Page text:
A growing number of hospitals and patients are feeling the effects of severe drug shortages. According to Forbes:
In 2011, there were a record-high 267 new prescription drug shortages. This is 56 more than in 2010 and more than four times greater than the number of medication shortages in 2004, when just 58 drug shortages were reported.
The worsening drug shortage problem impacts patient care, especially in hospitals, as chemotherapy, surgery and care for patients with pain and infections are disrupted as a result of a lack of critical medicines. The shortages have also delayed clinical trials and have led to extraordinary price extortion, causing many hospitals to have to pay extremely large markups for limited drugs.
The director of Oconee Medical Center's pharmacy in South Carolina, Bill Stevenson, said, "It's a crisis. It's a national crisis. It's as bad as I've seen in my 35 years of practice here." As of January, there were 4,242 medications on national backorder from the wholesaler where his pharmacy purchases its medication.
"It just delays patient care by not having the drugs you need to do the job," he reiterated.
In the end, hospitals must pass some of these increased costs on to patients, or they will go out of business altogether. "We're paying anywhere between a 400 and 1,100 percent price increase over what we were..." Stevenson said.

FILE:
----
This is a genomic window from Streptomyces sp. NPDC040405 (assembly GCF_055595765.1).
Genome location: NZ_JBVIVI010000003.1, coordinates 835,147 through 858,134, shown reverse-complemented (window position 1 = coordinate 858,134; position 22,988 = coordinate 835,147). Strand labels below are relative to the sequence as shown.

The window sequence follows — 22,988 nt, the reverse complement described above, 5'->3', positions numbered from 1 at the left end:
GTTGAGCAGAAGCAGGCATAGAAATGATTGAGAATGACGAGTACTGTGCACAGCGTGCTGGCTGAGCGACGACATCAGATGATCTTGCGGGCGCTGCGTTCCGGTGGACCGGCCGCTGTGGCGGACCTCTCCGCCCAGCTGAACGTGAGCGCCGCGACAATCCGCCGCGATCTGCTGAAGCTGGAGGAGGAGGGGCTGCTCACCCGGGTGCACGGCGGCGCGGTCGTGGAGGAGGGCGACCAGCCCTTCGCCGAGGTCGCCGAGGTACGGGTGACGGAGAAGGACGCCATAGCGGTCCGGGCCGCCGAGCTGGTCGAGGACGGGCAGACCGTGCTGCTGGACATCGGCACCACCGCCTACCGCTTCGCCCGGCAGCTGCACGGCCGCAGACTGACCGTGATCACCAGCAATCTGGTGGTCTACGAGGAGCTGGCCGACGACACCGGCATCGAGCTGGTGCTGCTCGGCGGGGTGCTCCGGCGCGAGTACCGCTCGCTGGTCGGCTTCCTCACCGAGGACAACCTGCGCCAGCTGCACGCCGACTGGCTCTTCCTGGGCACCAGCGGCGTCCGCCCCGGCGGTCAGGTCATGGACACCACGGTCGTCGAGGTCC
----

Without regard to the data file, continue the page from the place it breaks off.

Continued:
But the question remains, why the shortage?
The FDA says that "the shortages are primarily a result of manufacturing deficiencies...companies that end production of drugs that have small profit margins, consolidation in the generic drug industry, and not enough supplies of some ingredients."
However, a 2010 report from the Manhattan Institute puts things in a different light. It notes, "The FDA's mission is not only to bring safe and effective drugs to market but...to help 'speed innovations that make medicines and foods more effective, safer, and more affordable.'" Unfortunately, according to the report:
...patient access to newer medicines [has become] limited by a complex, expensive, and ever-lengthening drug-development process. Well-known studies from the Tufts Center for the Study of Drug Development have found that the period from the inception of research into the formulation of a molecule until approval by the Food and Drug Administration for marketing is currently about twelve years, two-thirds of which is consumed by clinical trials (whose scope is dictated by the FDA) as well as the FDA's own approval process...
The Manhattan Institute's study concludes by recommending, among other things, that the FDA streamline its approval process to alleviate the burden on manufacturers and patients, thereby also allowing them to utilize their resources on increased production.
Interested in checking out the status of your medications? Check out the FDA's "Drug Shortage" website here.